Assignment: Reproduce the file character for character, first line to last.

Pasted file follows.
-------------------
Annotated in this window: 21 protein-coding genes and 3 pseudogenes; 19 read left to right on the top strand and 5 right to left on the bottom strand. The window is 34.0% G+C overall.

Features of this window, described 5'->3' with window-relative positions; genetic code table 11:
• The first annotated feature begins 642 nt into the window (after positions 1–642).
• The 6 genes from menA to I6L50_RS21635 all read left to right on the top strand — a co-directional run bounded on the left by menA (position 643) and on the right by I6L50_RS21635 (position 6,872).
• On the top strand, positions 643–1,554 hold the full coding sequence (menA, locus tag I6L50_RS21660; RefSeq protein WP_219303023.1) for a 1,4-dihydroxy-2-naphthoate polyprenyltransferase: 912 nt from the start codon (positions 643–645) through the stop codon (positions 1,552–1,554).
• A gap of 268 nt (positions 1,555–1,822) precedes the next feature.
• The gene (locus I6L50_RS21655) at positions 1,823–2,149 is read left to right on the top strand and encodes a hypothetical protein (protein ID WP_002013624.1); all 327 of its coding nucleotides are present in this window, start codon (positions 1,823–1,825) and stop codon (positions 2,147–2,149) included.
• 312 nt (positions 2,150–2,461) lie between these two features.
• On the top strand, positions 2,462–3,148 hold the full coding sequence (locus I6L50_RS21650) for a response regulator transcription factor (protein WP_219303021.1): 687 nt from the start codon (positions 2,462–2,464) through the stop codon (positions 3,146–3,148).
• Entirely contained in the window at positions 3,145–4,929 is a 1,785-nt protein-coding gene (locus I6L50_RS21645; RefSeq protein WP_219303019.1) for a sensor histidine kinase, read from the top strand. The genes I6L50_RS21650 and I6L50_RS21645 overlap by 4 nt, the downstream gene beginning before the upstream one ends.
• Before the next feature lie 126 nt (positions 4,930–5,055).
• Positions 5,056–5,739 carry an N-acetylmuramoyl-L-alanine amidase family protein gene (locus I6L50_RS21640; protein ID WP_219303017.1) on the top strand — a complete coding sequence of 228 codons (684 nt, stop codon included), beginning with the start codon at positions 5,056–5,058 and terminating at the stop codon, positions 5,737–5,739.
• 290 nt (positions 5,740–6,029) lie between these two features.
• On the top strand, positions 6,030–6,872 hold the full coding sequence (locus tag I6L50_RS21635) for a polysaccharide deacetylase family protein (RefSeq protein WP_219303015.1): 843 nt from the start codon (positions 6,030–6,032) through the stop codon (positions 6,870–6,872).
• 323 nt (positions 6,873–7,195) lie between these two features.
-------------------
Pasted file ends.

Annotated in this window: 21 protein-coding genes and 3 pseudogenes; 19 read left to right on the top strand and 5 right to left on the bottom strand. The window is 34.0% G+C overall.

Features of this window, described 5'->3' with window-relative positions; genetic code table 11:
• The first annotated feature begins 642 nt into the window (after positions 1–642).
• The 6 genes from menA to I6L50_RS21635 all read left to right on the top strand — a co-directional run bounded on the left by menA (position 643) and on the right by I6L50_RS21635 (position 6,872).
• On the top strand, positions 643–1,554 hold the full coding sequence (menA, locus tag I6L50_RS21660; RefSeq protein WP_219303023.1) for a 1,4-dihydroxy-2-naphthoate polyprenyltransferase: 912 nt from the start codon (positions 643–645) through the stop codon (positions 1,552–1,554).
• A gap of 268 nt (positions 1,555–1,822) precedes the next feature.
• The gene (locus I6L50_RS21655) at positions 1,823–2,149 is read left to right on the top strand and encodes a hypothetical protein (protein ID WP_002013624.1); all 327 of its coding nucleotides are present in this window, start codon (positions 1,823–1,825) and stop codon (positions 2,147–2,149) included.
• 312 nt (positions 2,150–2,461) lie between these two features.
• On the top strand, positions 2,462–3,148 hold the full coding sequence (locus I6L50_RS21650) for a response regulator transcription factor (protein WP_219303021.1): 687 nt from the start codon (positions 2,462–2,464) through the stop codon (positions 3,146–3,148).
• Entirely contained in the window at positions 3,145–4,929 is a 1,785-nt protein-coding gene (locus I6L50_RS21645; RefSeq protein WP_219303019.1) for a sensor histidine kinase, read from the top strand. The genes I6L50_RS21650 and I6L50_RS21645 overlap by 4 nt, the downstream gene beginning before the upstream one ends.
• Before the next feature lie 126 nt (positions 4,930–5,055).
• Positions 5,056–5,739 carry an N-acetylmuramoyl-L-alanine amidase family protein gene (locus I6L50_RS21640; protein ID WP_219303017.1) on the top strand — a complete coding sequence of 228 codons (684 nt, stop codon included), beginning with the start codon at positions 5,056–5,058 and terminating at the stop codon, positions 5,737–5,739.
• 290 nt (positions 5,740–6,029) lie between these two features.
• On the top strand, positions 6,030–6,872 hold the full coding sequence (locus tag I6L50_RS21635) for a polysaccharide deacetylase family protein (RefSeq protein WP_219303015.1): 843 nt from the start codon (positions 6,030–6,032) through the stop codon (positions 6,870–6,872).
• 323 nt (positions 6,873–7,195) lie between these two features.